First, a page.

The social media companies Facebook and Twitter announced they have found and banned hundreds of accounts, groups and pages linked to Russia and Iran.
Facebook said Tuesday it removed over 600 pages, groups and accounts linked to Russia and Iran. The accounts, the company said, were involved with “coordinated inauthentic behavior” that included the sharing of false political material.
Shortly after Facebook’s announcement, Twitter said it had also suspended more than 280 accounts for coordinated disinformation. Many of the removed accounts appeared to have been created in Iran.
Facebook has aimed to improve its security since last year, when it admitted that Russian agents successfully used its services to run political disinformation operations. The efforts were aimed at influencing the 2016 U.S. presidential election.
Other social media companies have also increased their security efforts to find fake accounts.
The latest discovery was far larger than the group of fake accounts Facebook reportedly found last month. Facebook removed 32 accounts on Facebook and Instagram in late July that it believed were fake and possibly linked to Russia. Together, the accounts had nearly 300,000 followers. Their content generally related to U.S. political activity ahead of the midterm elections in November.
However, Facebook said the largest group of fake accounts appeared more interested in influencing U.S. foreign policy and politics in the Middle East.
Facebook said it had not finished its examination of the material. It did not say how or why the state-backed actors were behaving the way they did.
Facebook CEO Mark Zuckerberg told reporters Tuesday afternoon, “There’s a lot we don’t know yet.”
Facebook said it has informed the American and British governments of the efforts. It also informed the U.S. Treasury and State departments because of ongoing sanctions against Iran.
Zuckerberg said, “You’re going to see people try to abuse the services in every way possible ... including now nation states.” He described the campaigns as intelligent and as “well-funded efforts that aren’t going to stop.”
Extending beyond U.S. politics
FireEye is a cybersecurity firm. It informed Facebook of some of latest activity involving Russian- and Iranian-backed accounts. It said that it “does not appear to have been specifically designed to influence the 2018 U.S. midterm elections, as it extends well beyond U.S. audiences and U.S. politics.”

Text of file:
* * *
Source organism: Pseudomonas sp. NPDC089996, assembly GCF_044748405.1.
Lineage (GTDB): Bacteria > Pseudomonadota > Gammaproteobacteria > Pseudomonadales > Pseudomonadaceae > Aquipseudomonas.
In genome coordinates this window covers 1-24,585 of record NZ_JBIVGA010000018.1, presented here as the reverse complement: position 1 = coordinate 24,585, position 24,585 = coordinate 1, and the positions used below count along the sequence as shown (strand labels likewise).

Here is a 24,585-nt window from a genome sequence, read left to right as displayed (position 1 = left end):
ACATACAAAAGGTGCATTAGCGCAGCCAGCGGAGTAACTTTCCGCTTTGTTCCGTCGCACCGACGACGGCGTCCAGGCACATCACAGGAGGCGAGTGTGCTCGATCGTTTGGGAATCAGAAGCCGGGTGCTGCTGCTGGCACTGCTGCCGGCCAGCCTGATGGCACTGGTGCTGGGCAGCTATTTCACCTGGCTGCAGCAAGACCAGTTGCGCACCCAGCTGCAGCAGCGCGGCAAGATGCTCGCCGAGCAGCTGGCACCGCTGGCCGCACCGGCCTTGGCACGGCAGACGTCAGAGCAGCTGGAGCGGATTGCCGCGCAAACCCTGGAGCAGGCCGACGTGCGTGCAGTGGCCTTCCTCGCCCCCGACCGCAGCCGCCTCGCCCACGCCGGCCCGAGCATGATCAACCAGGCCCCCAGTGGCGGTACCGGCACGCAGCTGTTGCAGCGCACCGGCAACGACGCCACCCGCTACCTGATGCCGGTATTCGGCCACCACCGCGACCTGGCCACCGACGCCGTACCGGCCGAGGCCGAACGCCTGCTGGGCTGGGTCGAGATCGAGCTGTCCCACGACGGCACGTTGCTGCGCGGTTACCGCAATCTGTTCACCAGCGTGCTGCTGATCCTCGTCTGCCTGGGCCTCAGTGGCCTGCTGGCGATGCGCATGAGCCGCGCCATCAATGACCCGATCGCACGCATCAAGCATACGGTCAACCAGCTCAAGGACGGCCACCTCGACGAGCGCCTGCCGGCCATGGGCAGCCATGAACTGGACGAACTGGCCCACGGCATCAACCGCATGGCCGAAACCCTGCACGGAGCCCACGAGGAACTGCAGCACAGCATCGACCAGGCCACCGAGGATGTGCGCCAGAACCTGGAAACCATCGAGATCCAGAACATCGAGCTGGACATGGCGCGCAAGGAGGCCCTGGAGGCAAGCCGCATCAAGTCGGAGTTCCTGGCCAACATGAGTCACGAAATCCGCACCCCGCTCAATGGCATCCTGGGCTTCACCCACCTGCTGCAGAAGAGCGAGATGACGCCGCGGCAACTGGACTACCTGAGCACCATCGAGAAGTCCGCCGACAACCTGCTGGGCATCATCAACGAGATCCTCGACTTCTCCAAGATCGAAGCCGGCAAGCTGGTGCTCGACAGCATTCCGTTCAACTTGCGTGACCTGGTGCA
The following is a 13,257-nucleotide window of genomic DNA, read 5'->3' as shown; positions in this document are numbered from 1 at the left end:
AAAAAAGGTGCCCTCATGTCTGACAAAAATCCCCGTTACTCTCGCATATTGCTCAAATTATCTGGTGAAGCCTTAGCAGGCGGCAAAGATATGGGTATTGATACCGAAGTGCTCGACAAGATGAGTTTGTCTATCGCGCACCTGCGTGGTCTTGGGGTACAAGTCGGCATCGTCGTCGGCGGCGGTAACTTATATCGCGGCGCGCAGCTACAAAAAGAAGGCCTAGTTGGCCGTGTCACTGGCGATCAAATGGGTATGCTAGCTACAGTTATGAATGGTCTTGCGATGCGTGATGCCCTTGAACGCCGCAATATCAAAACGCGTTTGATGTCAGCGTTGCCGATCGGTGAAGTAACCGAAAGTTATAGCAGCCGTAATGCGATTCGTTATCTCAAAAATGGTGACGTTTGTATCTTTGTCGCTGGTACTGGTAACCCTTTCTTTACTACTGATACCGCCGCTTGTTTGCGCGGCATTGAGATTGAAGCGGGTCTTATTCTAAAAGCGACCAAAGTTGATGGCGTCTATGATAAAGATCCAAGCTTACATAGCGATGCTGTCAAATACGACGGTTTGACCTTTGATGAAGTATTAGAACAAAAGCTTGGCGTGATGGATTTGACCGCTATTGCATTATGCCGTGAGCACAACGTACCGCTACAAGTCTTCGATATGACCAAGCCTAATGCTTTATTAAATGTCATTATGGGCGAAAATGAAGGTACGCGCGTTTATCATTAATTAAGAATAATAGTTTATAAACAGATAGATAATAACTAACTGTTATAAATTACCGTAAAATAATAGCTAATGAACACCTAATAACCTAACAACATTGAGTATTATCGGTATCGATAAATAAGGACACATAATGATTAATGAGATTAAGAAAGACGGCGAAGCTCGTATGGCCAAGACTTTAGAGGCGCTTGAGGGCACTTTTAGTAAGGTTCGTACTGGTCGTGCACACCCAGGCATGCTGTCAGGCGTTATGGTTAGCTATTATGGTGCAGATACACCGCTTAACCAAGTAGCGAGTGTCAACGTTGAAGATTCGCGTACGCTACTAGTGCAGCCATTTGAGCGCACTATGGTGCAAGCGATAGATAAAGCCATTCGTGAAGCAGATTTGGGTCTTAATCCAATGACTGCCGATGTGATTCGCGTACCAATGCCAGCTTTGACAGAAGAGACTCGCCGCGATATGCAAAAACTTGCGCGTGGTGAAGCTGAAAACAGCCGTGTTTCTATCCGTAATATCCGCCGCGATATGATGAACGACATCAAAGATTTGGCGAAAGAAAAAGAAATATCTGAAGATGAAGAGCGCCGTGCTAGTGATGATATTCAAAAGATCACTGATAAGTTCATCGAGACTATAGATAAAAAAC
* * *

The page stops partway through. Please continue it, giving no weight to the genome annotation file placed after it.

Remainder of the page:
Facebook said its latest action on Tuesday resulted from four investigations. Three involved Iran, and one involved Russia.
The first investigation centered on a group called “Liberty Front Press” that set up several accounts on Facebook and Instagram. The accounts were followed by 155,000 other accounts. Facebook said the group was linked to Iranian state media, based on website registrations, IP addresses and administrator accounts.
FireEye called the Liberty Front Press group an influence operation trying to promote Iranian political interests. These include “anti-Saudi, anti-Israeli, and pro-Palestinian themes,” and support for the U.S.-Iran nuclear deal, FireEye said.
President Donald Trump withdrew the United States from the nuclear agreement earlier this year.
FireEye said the group did not appear to be attempting to influence the U.S. midterm elections. But it said that does not necessarily mean these efforts are not happening.
The second group that was investigated also had several accounts and a total of 15,000 followers. The group was linked to “Liberty Front Press” and attempted to access people’s accounts to spread computer viruses. Facebook said it stopped those attempts.
A third group also operating out of Iran had as many as 813,000 followers, and shared political content about the Middle East, Britain and the United States.
In total, the Iranian-linked groups spent about $12,000 in advertising.
A fourth group, connected to the Russian military, attempted to influence politics in Syria and the Ukraine.
Next month, leaders of Facebook, Google and Twitter will answer questions from the Senate intelligence committee about their efforts to fight political disinformation.
I’m Anna Matteo.
This story was originally reported by Ryan Nakashima for the Associated Press Phil Dierking adapted this story for VOA Learning English using other media. Ashley Thompson was the editor.
How do you think social media companies should protect their services from fake accounts? Write to us in the Comments Section or on our Facebook page.
Words in This Story
fake - adj. not true or real
coordinate - v. to make arrangements so that two or more people or groups of people can work together properly and well
cybersecurity - n. the state of being protected against the criminal or unauthorized use of electronic data, or the measures taken to achieve this.
disinformation - n. false information that is given to people in order to make them believe something or to hide the truth
inauthentic - adj. not real, accurate, or sincere
sanctions - n. an action that is taken or an order that is given to force a country to obey international laws by limiting or stopping trade with that country, by not allowing economic aid for that country, etc. — usually plural
IP address - n. a unique string of numbers separated by periods that identifies each computer using the Internet Protocol to communicate over a network.
sanction - n. an action that is taken or an order that is given to force a country to obey international laws by limiting or stopping trade with that country, by not allowing economic aid for that country